The other day in class the topic of dramaturgy in the School of Theatre came up — specifically, that we do not have a standard way of working with a dramaturg on SOT shows. This comment was off-hand and we did not delve deeply into it, but I have been ruminating on the subject for the last couple days and I am interested in exploring further what standardizing dramaturgy on SOT productions could look like.
When this subject was mentioned in class, it was proposed that because we do not have a dramaturg on every production, we have not grown accustomed to working with one and generally don’t know how to when we do have one (and that similarly, the dramaturgs themselves can be unclear about their role). I have often been surprised in class by the vast ideas of what a dramaturg’s role on a production can look like because I have never seen a dramaturg involved to that extent in my limited SOT experience. I don’t think that it is anyone’s fault that we do not use dramaturgs and dramaturgy to their potential in this school, but I certainly think we can do better.
Let’s start with the fact that we do not have a dramaturg on every production. While this is true, I don’t think it is an excuse for not doing dramaturgy on each production and standardizing somehow what that could look like. We do not have a lighting designer on every show, for example — and yet nearly all productions we do have a lighting design (or at the very least, theatrical lighting). So how could we manage something similar for dramaturgy? When a production (often those in 855) does not have a given designer, if necessary the role is taken on a single ensemble member, a committee within the ensemble, or the ensemble as a whole, albeit in a more informal way than if the show did have that collaborator. I propose that we try something similar with dramaturgy. Perhaps one cast member takes on some dramaturgical responsibility or a committee from the ensemble works together to create a lobby display. Or maybe it’s even enough for the entire ensemble to agree to collectively take on the challenge of thinking and working dramaturgically in the rehearsal room. I’m not sure what could work until we try it!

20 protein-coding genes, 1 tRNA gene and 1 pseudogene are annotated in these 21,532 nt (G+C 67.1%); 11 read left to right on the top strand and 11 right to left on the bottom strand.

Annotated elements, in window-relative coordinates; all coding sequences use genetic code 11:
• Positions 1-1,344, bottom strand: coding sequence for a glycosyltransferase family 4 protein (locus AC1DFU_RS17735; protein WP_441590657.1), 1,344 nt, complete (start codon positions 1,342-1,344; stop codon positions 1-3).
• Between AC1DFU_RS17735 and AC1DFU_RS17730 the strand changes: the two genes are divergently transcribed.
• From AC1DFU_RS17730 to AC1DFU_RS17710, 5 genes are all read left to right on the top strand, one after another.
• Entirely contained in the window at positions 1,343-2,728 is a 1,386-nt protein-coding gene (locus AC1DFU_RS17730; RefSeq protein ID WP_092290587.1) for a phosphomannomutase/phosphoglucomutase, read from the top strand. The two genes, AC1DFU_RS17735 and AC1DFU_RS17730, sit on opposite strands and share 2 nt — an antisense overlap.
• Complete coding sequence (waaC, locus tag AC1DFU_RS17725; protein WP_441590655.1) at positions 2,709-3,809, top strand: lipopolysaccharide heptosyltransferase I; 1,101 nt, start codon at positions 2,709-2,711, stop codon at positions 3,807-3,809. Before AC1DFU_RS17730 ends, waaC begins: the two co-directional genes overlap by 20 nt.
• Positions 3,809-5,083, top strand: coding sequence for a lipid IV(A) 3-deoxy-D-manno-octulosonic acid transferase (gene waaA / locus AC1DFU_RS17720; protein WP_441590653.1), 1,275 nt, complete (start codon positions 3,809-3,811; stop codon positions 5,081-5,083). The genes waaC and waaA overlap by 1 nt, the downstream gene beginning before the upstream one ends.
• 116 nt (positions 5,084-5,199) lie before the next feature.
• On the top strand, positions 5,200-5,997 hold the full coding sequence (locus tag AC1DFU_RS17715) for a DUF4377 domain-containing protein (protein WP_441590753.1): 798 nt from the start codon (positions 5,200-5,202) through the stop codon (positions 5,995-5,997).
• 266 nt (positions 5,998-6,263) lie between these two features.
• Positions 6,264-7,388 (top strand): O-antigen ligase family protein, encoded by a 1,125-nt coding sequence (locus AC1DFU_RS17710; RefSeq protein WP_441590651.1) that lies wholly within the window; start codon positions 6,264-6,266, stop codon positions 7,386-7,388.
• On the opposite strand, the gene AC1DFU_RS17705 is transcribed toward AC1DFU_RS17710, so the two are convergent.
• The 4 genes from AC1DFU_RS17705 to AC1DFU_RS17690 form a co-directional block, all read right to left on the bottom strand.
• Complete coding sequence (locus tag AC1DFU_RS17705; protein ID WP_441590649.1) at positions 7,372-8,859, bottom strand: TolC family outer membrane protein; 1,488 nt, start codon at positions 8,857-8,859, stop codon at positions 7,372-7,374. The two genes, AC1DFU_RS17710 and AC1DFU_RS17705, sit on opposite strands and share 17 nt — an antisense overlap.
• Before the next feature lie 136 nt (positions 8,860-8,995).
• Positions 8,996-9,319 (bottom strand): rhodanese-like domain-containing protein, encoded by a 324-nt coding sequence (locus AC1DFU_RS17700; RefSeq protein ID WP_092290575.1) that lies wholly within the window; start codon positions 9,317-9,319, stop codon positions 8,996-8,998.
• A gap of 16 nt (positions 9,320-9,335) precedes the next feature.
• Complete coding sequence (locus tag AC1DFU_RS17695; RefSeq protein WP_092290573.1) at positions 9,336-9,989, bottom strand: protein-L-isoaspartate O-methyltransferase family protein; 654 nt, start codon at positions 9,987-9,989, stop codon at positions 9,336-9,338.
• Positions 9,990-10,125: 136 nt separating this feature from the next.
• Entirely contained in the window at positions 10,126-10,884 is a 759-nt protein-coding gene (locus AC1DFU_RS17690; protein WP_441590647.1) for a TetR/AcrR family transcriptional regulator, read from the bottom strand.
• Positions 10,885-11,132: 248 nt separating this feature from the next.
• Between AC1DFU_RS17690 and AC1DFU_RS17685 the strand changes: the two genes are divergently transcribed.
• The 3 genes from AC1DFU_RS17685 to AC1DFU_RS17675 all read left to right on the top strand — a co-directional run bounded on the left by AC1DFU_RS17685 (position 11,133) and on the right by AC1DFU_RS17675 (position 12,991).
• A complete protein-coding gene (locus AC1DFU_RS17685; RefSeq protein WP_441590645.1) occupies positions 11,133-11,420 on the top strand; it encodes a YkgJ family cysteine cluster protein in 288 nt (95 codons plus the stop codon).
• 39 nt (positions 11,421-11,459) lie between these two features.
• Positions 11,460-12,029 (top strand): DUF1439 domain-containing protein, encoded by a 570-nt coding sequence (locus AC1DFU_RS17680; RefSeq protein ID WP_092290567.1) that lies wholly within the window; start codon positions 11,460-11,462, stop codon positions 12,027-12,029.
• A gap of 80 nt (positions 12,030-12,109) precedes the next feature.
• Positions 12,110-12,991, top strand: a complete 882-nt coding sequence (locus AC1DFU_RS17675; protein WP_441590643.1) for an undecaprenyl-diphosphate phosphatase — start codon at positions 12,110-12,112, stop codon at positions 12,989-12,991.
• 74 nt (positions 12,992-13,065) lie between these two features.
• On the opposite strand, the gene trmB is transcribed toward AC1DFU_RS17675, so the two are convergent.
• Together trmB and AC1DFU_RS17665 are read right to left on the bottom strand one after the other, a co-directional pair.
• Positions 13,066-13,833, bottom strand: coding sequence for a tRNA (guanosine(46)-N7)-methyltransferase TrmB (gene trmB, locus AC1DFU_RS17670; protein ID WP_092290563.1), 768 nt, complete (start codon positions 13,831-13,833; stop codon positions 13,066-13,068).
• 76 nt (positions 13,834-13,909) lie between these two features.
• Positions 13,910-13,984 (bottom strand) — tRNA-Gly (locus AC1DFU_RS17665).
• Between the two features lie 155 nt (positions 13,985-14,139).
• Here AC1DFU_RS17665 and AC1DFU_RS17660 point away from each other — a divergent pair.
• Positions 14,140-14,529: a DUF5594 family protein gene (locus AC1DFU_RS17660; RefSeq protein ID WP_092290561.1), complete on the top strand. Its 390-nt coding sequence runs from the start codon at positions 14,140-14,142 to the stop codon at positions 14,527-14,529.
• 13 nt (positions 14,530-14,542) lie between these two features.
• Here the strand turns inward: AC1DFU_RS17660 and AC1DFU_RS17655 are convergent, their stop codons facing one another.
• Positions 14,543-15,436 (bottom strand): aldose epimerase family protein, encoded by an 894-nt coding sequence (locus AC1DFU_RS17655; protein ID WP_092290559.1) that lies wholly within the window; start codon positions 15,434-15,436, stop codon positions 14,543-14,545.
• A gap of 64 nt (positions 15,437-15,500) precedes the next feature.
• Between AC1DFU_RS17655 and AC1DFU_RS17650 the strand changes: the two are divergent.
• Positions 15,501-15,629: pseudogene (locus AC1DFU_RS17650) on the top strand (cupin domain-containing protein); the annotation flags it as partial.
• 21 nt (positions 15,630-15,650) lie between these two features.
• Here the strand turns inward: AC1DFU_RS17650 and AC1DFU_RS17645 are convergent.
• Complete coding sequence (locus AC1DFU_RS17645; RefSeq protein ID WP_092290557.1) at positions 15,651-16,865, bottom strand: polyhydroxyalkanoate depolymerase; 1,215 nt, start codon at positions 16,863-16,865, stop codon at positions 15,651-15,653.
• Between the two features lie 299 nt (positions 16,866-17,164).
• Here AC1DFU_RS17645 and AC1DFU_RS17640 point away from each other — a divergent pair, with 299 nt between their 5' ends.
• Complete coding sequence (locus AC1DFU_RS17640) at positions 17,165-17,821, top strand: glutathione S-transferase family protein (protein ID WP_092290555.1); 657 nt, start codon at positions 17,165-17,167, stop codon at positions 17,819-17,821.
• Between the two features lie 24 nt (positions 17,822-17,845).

An additional challenge of dramaturgy in the School of Theatre regards who has the opportunity to be a production dramaturg and when. While I think it’s okay for students to dramaturg smaller productions before they take the course, I believe it should be something that students are encouraged to pursue anytime and not just if they are sophomore theatre arts majors looking for a quarter 2 production assignment.
Ultimately, I think much of this comes down to us as a school taking dramaturgy and the role of the dramaturg more seriously. We should make a greater effort to encourage students to try out dramaturgy. We should guide students who choose to pursue a dramaturgical role on a production. We should work together to learn how to best work with a dramaturg on productions and give the dramaturg the space to best serve the production. Let’s do better, SOT.